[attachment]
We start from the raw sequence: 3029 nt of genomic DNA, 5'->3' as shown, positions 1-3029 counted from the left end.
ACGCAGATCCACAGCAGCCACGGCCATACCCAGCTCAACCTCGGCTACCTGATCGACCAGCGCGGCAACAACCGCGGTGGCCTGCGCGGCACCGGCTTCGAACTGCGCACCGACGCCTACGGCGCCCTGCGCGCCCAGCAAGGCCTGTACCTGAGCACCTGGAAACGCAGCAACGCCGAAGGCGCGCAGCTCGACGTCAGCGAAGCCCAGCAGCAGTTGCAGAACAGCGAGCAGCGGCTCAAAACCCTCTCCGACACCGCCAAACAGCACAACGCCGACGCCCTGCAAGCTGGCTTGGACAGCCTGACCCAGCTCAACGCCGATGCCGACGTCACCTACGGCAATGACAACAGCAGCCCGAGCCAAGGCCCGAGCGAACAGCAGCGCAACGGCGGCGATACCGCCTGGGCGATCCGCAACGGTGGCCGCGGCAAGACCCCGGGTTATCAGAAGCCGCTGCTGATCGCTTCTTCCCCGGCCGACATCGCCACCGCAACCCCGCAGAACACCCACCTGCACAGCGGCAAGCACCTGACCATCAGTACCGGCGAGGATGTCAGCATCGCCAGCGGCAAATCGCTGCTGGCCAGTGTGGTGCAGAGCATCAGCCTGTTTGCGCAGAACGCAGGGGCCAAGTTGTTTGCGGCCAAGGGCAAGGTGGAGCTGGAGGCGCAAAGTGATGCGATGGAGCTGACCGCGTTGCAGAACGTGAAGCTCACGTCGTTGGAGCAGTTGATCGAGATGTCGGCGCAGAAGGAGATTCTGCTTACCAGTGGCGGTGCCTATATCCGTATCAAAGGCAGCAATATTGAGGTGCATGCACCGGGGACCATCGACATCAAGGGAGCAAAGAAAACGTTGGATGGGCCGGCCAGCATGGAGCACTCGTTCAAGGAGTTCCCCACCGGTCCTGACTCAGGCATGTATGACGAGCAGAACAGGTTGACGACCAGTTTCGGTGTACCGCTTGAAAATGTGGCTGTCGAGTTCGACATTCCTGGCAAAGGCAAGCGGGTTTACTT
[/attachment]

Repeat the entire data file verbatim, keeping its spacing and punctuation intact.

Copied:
We start from the raw sequence: 3029 nt of genomic DNA, 5'->3' as shown, positions 1-3029 counted from the left end.
ACGCAGATCCACAGCAGCCACGGCCATACCCAGCTCAACCTCGGCTACCTGATCGACCAGCGCGGCAACAACCGCGGTGGCCTGCGCGGCACCGGCTTCGAACTGCGCACCGACGCCTACGGCGCCCTGCGCGCCCAGCAAGGCCTGTACCTGAGCACCTGGAAACGCAGCAACGCCGAAGGCGCGCAGCTCGACGTCAGCGAAGCCCAGCAGCAGTTGCAGAACAGCGAGCAGCGGCTCAAAACCCTCTCCGACACCGCCAAACAGCACAACGCCGACGCCCTGCAAGCTGGCTTGGACAGCCTGACCCAGCTCAACGCCGATGCCGACGTCACCTACGGCAATGACAACAGCAGCCCGAGCCAAGGCCCGAGCGAACAGCAGCGCAACGGCGGCGATACCGCCTGGGCGATCCGCAACGGTGGCCGCGGCAAGACCCCGGGTTATCAGAAGCCGCTGCTGATCGCTTCTTCCCCGGCCGACATCGCCACCGCAACCCCGCAGAACACCCACCTGCACAGCGGCAAGCACCTGACCATCAGTACCGGCGAGGATGTCAGCATCGCCAGCGGCAAATCGCTGCTGGCCAGTGTGGTGCAGAGCATCAGCCTGTTTGCGCAGAACGCAGGGGCCAAGTTGTTTGCGGCCAAGGGCAAGGTGGAGCTGGAGGCGCAAAGTGATGCGATGGAGCTGACCGCGTTGCAGAACGTGAAGCTCACGTCGTTGGAGCAGTTGATCGAGATGTCGGCGCAGAAGGAGATTCTGCTTACCAGTGGCGGTGCCTATATCCGTATCAAAGGCAGCAATATTGAGGTGCATGCACCGGGGACCATCGACATCAAGGGAGCAAAGAAAACGTTGGATGGGCCGGCCAGCATGGAGCACTCGTTCAAGGAGTTCCCCACCGGTCCTGACTCAGGCATGTATGACGAGCAGAACAGGTTGACGACCAGTTTCGGTGTACCGCTTGAAAATGTGGCTGTCGAGTTCGACATTCCTGGCAAAGGCAAGCGGGTTTACTT